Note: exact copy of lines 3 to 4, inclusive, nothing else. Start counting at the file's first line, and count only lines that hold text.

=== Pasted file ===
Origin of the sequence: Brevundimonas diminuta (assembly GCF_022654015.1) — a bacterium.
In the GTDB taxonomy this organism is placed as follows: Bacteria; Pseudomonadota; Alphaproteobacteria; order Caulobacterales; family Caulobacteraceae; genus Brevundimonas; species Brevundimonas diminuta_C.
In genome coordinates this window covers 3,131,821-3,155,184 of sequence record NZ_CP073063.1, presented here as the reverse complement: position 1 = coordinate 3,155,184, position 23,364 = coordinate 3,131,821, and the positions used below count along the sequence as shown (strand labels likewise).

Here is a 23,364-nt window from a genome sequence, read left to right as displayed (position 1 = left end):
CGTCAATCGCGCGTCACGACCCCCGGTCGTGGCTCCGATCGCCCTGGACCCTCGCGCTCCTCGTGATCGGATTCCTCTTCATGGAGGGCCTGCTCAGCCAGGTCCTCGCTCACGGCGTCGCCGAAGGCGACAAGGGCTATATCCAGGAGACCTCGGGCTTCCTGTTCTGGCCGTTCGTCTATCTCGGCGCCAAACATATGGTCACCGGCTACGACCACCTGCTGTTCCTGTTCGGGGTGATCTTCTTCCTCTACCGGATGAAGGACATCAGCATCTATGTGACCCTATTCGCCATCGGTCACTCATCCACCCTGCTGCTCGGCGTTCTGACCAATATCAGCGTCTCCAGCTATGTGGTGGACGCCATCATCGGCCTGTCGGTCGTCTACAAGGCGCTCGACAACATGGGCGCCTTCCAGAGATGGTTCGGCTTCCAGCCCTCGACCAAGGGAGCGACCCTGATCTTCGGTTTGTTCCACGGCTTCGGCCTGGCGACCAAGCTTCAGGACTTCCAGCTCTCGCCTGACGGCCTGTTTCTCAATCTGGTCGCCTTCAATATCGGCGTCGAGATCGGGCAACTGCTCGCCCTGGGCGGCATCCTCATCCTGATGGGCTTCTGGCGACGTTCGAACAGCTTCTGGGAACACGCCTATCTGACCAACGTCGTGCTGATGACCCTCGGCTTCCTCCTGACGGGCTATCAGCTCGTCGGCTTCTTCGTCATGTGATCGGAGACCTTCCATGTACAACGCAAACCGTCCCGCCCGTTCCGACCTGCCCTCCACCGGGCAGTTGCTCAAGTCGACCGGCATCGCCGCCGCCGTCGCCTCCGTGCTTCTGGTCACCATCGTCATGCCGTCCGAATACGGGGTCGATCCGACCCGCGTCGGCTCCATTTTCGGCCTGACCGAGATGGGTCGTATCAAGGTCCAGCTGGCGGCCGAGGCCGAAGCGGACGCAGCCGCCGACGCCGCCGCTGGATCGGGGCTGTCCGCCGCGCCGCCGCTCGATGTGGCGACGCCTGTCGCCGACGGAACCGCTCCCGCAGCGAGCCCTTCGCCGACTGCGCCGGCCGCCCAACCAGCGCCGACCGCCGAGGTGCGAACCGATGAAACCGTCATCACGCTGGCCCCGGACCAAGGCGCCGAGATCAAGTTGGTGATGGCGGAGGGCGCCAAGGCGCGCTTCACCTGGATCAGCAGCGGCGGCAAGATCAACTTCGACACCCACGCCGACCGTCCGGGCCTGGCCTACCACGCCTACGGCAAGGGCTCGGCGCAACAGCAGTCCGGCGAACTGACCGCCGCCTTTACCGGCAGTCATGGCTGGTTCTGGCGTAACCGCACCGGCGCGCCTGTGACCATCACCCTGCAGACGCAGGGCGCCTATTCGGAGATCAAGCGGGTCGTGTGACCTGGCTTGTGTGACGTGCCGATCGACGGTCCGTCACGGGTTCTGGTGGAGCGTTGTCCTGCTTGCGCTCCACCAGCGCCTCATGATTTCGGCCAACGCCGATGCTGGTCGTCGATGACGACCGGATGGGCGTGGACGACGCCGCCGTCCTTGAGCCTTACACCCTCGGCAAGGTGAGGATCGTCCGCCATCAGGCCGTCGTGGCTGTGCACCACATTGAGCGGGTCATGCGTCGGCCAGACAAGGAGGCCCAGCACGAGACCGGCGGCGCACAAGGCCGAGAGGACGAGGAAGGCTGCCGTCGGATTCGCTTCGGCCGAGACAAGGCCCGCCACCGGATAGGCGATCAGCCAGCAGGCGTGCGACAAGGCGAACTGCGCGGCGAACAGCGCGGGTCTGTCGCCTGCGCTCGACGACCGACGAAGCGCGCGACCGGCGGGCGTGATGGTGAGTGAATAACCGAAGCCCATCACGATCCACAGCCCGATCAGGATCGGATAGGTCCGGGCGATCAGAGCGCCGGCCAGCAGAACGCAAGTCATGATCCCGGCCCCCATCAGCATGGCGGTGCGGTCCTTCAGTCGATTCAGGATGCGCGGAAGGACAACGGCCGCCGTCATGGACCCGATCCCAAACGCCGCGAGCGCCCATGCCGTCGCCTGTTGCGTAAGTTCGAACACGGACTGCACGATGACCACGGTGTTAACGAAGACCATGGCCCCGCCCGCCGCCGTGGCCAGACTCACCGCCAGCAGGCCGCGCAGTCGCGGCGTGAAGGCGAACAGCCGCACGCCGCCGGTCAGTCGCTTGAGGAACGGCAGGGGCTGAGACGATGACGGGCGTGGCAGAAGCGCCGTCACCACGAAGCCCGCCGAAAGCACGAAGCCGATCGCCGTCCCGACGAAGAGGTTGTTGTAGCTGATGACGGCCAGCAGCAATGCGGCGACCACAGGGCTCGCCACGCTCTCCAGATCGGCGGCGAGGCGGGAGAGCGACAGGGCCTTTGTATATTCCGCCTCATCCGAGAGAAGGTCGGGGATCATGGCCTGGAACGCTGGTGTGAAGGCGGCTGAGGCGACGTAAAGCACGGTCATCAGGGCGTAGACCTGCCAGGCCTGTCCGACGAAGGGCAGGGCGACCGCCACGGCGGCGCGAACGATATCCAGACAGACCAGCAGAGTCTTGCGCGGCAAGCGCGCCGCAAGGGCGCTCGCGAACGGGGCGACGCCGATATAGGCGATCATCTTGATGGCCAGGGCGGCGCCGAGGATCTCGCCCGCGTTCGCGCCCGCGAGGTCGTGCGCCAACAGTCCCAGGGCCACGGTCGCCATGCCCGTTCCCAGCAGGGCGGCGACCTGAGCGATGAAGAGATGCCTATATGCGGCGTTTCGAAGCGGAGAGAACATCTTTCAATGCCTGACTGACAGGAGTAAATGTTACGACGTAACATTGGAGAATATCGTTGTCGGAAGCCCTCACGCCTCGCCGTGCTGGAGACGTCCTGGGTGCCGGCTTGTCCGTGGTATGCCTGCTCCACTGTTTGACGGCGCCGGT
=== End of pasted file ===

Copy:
In genome coordinates this window covers 3,131,821-3,155,184 of sequence record NZ_CP073063.1, presented here as the reverse complement: position 1 = coordinate 3,155,184, position 23,364 = coordinate 3,131,821, and the positions used below count along the sequence as shown (strand labels likewise).

Here is a 23,364-nt window from a genome sequence, read left to right as displayed (position 1 = left end):